Heard on the Hill

‘Beckmesser’ earns Rep. Chris Pappas the spelling bee title

But competition at National Press Club also turned on spelling cocktails

New Hampshire Democratic Rep. Chris Pappas, left, holds the belt he won as the 2019 National Press Club Spelling Bee champion after defeating the press team’s champ, Eric Geller of Politico. (Herb Jackson/CQ Roll Call)

If you want to win the National Press Club’s Press vs. Politicians Spelling Bee, here’s a tip: Drinking might help.

Not necessarily drinking during the competition, although that certainly happens in the audience (and got official pronouncer Jacques Bailly  more laughs for the “dad jokes” in the use-the-word-in-a-sentence part of the questioning). There’s also a bar at the VIP reception for contestants and sponsors before the competition, and it’s up to them whether to partake before going on stage.

But for several years now, a lack of familiarity with drinks, or more precisely how to spell them, has led to many ejections, a trend that continued this year.

Owning a restaurant in New Hampshire may have helped Democratic Rep. Chris Pappas outlast his politician competitors Tuesday night, setting him up for a final face-off against the journalist champ, Politico’s Eric Geller.

“Having a bar means we know a lot of those ingredients,” Pappas said. 

Pappas had no problem with “mimosa” after Virginia Democratic Rep. Don Beyer stumbled on “margarita” (he spelled it like the pizza, with an “h”), and California Democratic Rep. Katie Hill  on “Sazerac” (she didn’t come close, even ending it with a “q”).

Maryland Democratic Rep. Jamie Raskin complained that, as a teetotaler, he had been bumped in a previous year’s bee by “pinot grigio.” After much delay on Tuesday, he did manage to spell “mai tai” and survived until it was just him and Pappas left on the politicians team.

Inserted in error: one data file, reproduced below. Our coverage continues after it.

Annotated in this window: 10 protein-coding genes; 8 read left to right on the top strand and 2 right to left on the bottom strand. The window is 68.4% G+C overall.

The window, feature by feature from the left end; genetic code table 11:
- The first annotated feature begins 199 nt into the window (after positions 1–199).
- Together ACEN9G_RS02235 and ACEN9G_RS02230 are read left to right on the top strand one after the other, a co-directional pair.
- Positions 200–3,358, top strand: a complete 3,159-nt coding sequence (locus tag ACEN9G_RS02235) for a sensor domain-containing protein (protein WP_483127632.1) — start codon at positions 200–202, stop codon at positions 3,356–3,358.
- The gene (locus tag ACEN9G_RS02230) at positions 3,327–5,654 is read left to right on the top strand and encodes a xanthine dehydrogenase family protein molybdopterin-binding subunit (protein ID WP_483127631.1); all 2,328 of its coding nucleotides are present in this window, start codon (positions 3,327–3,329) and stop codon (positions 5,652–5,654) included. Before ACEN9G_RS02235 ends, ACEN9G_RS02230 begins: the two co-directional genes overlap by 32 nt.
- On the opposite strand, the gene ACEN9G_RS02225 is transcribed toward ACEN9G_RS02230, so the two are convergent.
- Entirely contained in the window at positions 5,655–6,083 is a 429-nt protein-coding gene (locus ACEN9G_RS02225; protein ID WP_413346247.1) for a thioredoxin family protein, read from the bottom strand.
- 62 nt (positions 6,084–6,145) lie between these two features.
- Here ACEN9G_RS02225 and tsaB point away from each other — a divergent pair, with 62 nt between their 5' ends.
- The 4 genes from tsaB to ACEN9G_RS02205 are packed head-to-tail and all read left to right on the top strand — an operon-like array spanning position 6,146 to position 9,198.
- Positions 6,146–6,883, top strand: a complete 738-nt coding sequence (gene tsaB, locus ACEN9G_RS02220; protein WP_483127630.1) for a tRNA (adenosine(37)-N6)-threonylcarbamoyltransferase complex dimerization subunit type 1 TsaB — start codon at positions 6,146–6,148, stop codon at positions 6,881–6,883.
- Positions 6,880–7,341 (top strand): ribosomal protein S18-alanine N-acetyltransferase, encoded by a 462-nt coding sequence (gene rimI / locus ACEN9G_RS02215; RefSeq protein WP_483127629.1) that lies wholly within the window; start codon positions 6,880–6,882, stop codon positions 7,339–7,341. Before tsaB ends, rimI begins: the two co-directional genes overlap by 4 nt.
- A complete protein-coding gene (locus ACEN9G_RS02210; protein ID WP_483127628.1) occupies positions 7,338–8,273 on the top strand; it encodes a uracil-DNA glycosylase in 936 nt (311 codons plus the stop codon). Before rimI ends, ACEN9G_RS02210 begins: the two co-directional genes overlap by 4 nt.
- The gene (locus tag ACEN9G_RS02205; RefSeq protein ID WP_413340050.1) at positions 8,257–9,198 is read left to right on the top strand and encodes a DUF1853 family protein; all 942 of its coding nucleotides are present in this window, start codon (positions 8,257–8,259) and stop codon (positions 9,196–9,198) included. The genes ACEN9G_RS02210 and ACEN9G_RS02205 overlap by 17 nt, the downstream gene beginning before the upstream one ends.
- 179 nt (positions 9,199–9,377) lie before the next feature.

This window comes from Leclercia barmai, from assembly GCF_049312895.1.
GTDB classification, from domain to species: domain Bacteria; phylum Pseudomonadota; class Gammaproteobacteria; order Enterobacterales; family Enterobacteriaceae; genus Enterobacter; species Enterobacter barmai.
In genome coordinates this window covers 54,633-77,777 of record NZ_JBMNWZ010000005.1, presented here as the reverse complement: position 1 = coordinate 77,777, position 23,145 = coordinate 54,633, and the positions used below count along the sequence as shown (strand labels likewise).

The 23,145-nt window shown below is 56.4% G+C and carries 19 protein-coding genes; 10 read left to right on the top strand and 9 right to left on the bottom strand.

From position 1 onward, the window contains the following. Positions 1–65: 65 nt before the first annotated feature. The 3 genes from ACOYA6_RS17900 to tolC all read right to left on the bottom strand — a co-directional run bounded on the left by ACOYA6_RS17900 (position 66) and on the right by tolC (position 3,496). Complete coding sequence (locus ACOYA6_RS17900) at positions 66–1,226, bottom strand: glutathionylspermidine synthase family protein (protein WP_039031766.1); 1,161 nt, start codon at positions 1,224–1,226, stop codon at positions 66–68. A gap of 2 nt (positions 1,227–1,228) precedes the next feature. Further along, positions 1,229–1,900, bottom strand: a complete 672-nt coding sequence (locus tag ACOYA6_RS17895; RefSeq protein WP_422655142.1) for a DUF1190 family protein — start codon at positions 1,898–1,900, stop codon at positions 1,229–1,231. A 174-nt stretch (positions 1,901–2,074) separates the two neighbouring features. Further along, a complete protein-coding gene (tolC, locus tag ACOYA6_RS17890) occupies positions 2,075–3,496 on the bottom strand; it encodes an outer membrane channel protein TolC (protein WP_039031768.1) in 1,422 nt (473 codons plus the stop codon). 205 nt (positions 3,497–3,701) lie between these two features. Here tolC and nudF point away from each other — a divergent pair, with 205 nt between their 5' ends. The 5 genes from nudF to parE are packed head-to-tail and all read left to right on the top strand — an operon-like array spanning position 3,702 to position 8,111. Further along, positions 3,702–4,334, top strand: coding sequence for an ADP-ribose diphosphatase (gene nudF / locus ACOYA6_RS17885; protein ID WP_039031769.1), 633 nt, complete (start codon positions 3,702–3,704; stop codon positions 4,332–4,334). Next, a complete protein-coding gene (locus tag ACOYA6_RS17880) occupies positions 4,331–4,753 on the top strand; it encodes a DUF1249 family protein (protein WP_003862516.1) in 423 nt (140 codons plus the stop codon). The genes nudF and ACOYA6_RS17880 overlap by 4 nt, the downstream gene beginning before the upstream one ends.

This year’s bout was different from previous years, which had press and politicians competing head-to-head from the start. Late votes kept the House members from showing up at the start, so the press team competed among themselves to choose a champion first, then waited for the politicians to do the same. 

In the final face-off, Pappas won after Geller put an “o” where there should have been an “i” in “noctidiurnal.” Pappas then correctly spelled “occision” (slaughter) and won it all on “Beckmesser” (a critic or teacher of music who relies excessively on rules).

Unlike Virginia Democratic Rep. Jennifer Wexton, who posted a video before the bee showing her being quizzed on words by staff as the theme from “Rocky” plays, Pappas said he did no training. But he was a fifth grade bee champ at the Webster School in Manchester, so maybe he did not need it.

On the media side, former CQ Roll Caller and current Hill reporter Alex Gangitano was tripped up by “kir.” CQ Roll Call’s John M. Donnelly (after acing “cosmopolitan”) was ousted by “coatimundi,” a variation of coati, a raccoon-like animal found in Central and South America. 

Politico’s Geller survived misspelling “glogg” — a hot spiced wine and liquor punch — and was in a back-and-forth competition with WAMU’s Daniella Cheslow at the end of the press round. After Cheslow misspelled “horologium,” a timepiece, Geller took the press title with “isocracy” and “Milanese.” 

The event, which raises money for the club’s Journalism Institute, had its start about a century ago, but fizzled and was revived in 2013. With Pappas’ win Tuesday, the press and pols are tied, 3-3. (The bee wasn’t held in 2014.)

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